Tell a story from your life, describing an experience that either demonstrates your character or helped to shape it.
By the end of sixth grade, I had my entire future planned out for myself. I would apply to George Washington Carver Center for Arts and Technology for high school, specializing in Literary Arts. During my four years at Carver, I’d expand my writing skills, and in the end I’d publish my first real work. I would go to college, graduate, become a famous author, and live a happy, successful life. Naturally, it didn’t take long for my plans to go off the rails.
The day of Carver’s entrance exam, I wasn’t nervous. Actually, I was excited. I carried my assurance of my writing abilities with me into the test. That confidence relaxed me for the interview portion and pushed me to do my best in the three writing components of the exam. I walked out of the testing center with no doubt in my mind that I’d be attending the art school. Carver was my fate, I kept telling myself. My brother went there, so it only made sense for me to follow in his footsteps. Due to that mentality, I was much more heartbroken when I discovered that I did not score high enough to gain acceptance into Carver. I spent the rest of the day in a catatonic state. My high school life, which had been so clear before, became murky and uncertain. I also began to lose faith in my writing. If my writing wasn’t good enough for my dream school, would it be good anywhere?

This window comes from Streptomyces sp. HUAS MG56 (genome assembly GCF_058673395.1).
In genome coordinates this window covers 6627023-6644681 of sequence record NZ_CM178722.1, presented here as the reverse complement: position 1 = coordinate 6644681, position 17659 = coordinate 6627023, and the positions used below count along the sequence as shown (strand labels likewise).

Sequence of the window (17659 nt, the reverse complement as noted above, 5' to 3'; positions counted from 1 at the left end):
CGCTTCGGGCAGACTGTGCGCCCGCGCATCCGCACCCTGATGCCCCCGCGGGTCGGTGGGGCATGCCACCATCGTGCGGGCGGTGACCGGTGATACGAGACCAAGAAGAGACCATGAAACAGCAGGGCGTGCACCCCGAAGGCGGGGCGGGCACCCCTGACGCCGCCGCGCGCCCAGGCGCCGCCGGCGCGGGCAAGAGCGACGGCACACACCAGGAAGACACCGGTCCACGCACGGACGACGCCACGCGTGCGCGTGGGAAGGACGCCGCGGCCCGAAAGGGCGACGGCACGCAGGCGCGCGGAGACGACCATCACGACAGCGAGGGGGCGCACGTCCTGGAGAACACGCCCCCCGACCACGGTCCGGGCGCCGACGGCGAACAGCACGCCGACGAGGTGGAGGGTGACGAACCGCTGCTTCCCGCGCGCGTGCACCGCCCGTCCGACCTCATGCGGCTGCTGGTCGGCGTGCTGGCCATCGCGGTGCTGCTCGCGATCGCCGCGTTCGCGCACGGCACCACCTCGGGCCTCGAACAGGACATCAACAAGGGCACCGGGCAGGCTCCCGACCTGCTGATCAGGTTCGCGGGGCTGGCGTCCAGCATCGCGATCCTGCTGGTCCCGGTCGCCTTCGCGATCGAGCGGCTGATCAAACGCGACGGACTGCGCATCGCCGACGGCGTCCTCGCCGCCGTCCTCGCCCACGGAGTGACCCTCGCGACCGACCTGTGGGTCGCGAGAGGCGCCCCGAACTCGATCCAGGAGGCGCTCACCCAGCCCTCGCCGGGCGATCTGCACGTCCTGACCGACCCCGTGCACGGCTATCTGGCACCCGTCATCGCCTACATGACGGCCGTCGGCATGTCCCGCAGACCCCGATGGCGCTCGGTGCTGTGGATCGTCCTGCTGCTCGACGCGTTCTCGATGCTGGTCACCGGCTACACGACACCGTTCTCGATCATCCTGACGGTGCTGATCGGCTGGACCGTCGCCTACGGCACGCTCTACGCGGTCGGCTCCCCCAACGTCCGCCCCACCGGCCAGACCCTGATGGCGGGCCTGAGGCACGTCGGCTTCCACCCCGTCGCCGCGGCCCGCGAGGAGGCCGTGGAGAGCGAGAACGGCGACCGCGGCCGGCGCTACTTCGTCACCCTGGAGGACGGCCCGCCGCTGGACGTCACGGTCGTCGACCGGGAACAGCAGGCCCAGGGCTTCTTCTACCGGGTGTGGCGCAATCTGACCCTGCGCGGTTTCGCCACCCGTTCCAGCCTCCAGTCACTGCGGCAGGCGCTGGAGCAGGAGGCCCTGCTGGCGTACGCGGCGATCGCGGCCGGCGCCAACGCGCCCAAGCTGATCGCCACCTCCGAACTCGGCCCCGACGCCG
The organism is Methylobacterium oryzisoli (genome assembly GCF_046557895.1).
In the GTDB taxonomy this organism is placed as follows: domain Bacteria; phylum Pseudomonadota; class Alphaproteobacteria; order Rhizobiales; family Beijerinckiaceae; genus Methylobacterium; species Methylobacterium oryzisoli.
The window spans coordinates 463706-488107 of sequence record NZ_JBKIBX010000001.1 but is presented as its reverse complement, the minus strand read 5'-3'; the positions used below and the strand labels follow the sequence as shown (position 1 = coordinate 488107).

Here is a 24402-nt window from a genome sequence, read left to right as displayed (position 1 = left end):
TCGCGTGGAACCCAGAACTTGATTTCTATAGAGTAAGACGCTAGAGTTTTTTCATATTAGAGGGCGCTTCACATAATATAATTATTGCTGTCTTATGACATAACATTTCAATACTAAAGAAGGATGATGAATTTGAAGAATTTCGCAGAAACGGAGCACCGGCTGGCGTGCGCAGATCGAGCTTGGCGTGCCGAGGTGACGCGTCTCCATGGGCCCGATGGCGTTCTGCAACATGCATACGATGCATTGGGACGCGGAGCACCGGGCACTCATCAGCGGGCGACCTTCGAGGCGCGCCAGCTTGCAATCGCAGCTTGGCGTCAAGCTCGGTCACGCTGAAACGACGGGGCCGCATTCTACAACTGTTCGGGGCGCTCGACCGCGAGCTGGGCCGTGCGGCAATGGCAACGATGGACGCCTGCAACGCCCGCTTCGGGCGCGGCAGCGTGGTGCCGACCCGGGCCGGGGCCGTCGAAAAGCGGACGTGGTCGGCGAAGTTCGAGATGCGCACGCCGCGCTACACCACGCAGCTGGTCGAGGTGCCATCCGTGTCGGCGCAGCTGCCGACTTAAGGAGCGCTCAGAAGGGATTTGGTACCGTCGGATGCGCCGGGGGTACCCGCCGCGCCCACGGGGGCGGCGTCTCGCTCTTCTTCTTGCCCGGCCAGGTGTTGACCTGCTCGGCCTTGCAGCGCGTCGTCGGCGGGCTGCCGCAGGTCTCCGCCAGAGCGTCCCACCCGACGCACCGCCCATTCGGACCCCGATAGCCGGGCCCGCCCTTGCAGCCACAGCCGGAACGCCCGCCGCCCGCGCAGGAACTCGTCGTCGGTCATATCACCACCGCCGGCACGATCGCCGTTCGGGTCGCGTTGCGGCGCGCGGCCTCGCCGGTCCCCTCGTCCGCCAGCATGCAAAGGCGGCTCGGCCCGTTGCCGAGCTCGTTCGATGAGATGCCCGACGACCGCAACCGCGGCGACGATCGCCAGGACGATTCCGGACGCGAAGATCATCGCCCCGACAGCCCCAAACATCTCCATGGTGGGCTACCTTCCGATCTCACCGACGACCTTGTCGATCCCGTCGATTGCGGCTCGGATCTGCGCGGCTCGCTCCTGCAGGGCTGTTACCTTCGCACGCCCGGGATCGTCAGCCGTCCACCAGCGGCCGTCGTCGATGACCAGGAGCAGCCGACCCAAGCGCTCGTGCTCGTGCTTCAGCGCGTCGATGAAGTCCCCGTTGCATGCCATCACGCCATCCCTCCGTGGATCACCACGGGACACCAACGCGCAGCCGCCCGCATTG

In the end, I enrolled into Mount de Sales Academy, a Catholic, all girl high school. I may not know what my life would’ve been like at Carver, but I do know the years I’ve spent at Mount de Sales make me look back on the rejection as a happy accident. When I looked back at the way I tied all my happiness into entering one particular school, I laughed. In my Creative Writing class, I weave fantastical stories with a newfound sense of how far my writing could go. I realized that the fun is in rewriting and pushing a story to the best work it can be. That wasn’t the last time something didn’t go my way, but it was the last time it would drag me down. I truly believe that I needed to fail at that point, to learn how to be resilient in the face of rejection. No matter where I am, my ambitions won’t change. The only thing I can do is brace myself for the twists and turns God has in store for me.
In my sophomore year, I had the chance to take the Carver entrance exam again. My parents asked me if I would go, if I got accepted. I told them I wouldn’t and I meant it. I had already learned to root my happiness in my friends, my family, and my dreams. There was nothing left for Carver to teach me.